5.  To Kill a Mockingbird by Harper Lee
I loved the characters in this book, especially Scout and Atticus.  But I think exploring complex issues like racism through the eyes of a child gives new valuable insights into these problems.   Another story that made me think twice about myself, and how I perceive others.

6.  Wuthering Heights by  Emily Bronte
A lot of people don't like Wuthering Heights because they think of it as a romance.  I don't see it as a romance, but an exploration of the darker, obsessive, self-destructive side of love.  Even love has a dark side.

When I was in high school and first played around with writing, these classics that I loved so much made me feel that being a published writer was an unattainable dream.  I could never put words together so beautifully.  I could never say anything so profound, or weave a storylines together so seamlessly.   I could never be so witty or create such intriguing characters. 
I wrote a novel in high school for myself, but I never believed for a moment that I could ever write anything worthy of being published.

And while I still know that I will never write anything that compares to these classics, I now know that a novel doesn’t have to be at that level to be published or loved or meaningful.  There are genre authors who I think are amazing and brilliant and insanely creative, but their level feels more attainable.  While they are still towering above me, I feel if I try harder, think deeper, and keep writing, I just might get there.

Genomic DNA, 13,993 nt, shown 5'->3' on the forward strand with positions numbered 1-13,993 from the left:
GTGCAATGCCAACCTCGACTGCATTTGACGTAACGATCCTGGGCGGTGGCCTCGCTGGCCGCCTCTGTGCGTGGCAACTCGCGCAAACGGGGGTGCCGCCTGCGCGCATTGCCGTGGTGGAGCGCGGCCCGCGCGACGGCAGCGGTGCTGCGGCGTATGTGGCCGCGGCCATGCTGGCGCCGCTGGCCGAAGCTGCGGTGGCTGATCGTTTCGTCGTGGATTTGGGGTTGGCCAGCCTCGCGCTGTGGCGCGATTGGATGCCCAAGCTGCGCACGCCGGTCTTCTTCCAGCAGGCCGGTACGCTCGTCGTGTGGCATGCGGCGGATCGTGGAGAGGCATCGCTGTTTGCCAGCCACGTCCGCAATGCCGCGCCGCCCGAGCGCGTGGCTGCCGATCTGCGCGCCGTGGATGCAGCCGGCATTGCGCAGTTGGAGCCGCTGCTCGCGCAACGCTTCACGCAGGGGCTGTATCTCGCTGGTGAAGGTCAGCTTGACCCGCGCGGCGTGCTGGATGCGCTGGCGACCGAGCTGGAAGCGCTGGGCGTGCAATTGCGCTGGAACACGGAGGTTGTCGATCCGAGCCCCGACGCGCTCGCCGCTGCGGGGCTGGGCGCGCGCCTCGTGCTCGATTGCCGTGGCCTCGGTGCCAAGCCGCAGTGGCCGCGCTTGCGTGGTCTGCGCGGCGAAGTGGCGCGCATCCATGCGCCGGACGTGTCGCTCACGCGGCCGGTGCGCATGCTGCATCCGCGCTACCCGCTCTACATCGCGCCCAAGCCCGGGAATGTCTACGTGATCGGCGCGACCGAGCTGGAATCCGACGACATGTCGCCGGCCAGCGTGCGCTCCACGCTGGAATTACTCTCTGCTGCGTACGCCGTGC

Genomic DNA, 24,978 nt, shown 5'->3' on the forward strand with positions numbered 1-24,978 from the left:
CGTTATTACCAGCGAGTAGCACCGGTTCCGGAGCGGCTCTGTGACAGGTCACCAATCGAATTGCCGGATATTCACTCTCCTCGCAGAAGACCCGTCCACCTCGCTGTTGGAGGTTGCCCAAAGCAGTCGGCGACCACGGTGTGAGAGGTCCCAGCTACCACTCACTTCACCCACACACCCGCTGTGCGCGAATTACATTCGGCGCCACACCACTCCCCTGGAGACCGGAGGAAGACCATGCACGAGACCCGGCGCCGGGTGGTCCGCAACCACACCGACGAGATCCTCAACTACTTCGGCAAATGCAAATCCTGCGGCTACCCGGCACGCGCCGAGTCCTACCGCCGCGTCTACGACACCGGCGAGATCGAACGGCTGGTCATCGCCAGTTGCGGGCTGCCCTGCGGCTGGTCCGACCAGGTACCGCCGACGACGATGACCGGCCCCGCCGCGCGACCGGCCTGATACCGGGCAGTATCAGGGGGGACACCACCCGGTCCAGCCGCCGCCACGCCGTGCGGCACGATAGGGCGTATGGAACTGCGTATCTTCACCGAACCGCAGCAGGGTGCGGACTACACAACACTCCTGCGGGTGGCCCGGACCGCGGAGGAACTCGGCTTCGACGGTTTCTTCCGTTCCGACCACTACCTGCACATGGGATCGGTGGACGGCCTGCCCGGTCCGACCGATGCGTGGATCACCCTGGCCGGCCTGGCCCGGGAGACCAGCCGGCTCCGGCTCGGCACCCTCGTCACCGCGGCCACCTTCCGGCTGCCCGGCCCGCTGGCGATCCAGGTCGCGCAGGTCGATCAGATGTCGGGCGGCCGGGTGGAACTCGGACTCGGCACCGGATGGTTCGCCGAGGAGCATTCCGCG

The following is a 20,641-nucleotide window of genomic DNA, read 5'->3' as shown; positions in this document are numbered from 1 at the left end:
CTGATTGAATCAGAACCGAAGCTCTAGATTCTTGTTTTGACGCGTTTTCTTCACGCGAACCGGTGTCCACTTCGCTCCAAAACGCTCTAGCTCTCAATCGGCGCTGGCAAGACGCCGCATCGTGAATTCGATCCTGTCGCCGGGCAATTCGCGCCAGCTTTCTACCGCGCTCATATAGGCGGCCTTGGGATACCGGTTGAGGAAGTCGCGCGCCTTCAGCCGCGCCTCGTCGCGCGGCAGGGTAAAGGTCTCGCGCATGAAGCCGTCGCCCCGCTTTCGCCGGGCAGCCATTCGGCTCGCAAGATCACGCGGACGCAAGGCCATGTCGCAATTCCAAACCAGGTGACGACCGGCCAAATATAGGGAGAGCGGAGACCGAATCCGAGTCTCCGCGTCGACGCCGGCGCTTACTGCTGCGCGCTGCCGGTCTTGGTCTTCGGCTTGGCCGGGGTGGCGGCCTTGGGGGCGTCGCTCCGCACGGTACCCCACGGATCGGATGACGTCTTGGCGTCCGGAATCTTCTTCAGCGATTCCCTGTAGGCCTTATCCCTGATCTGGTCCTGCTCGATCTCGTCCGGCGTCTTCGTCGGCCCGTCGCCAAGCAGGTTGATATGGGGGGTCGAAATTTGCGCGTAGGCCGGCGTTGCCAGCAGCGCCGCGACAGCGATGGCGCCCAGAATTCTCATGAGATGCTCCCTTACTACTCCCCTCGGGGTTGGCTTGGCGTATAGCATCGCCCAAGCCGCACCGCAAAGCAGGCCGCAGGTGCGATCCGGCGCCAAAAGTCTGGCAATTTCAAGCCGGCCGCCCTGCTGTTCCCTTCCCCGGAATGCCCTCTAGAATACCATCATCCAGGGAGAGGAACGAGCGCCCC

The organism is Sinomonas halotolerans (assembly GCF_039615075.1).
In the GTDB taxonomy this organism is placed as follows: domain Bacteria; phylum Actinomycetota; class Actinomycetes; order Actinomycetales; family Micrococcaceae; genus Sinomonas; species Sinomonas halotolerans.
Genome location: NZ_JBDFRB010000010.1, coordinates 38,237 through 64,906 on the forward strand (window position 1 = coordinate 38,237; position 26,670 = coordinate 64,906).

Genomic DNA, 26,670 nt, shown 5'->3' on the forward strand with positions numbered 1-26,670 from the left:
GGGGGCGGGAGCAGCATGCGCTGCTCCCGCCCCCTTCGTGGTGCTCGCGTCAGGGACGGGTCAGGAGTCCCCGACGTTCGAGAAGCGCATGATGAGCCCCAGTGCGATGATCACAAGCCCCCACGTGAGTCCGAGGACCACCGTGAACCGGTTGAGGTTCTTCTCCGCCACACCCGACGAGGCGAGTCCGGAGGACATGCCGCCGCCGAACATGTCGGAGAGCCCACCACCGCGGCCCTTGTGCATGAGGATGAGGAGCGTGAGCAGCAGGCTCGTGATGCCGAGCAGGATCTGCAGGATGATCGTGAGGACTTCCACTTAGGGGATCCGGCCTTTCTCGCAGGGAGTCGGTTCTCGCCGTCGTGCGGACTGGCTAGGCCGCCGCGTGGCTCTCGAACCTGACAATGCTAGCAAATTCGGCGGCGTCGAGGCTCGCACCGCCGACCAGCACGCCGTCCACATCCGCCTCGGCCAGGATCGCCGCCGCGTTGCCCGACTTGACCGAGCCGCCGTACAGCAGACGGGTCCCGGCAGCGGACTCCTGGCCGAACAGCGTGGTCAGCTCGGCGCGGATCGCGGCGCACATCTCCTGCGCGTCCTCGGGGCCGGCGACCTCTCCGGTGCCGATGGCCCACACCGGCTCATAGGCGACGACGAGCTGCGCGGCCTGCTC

But even if I spend my entire life dedicated to writing, I know I will always be standing at the feet of those giants:  Austen, Bronte, Dostoyevsky, Golding, Hugo, and Lee.    They are truly geniuses.

So who are your writing giants?



  1. I read all of those books as well. I agree that these are great books. I loved Crime and Punishment and Sonia, Dunia, and the guy that loved her. Pride and Prejudice is one of my ultimate favorites and I also love Emma. I reread those two occasionally. I liked Withering Height, but not sure that I loved the characters. I enjoyed Lord of the Flies and I think everyone should read To Kill a Mocking Bird. You missed a couple great books Return of the Native and a Christmas Carol.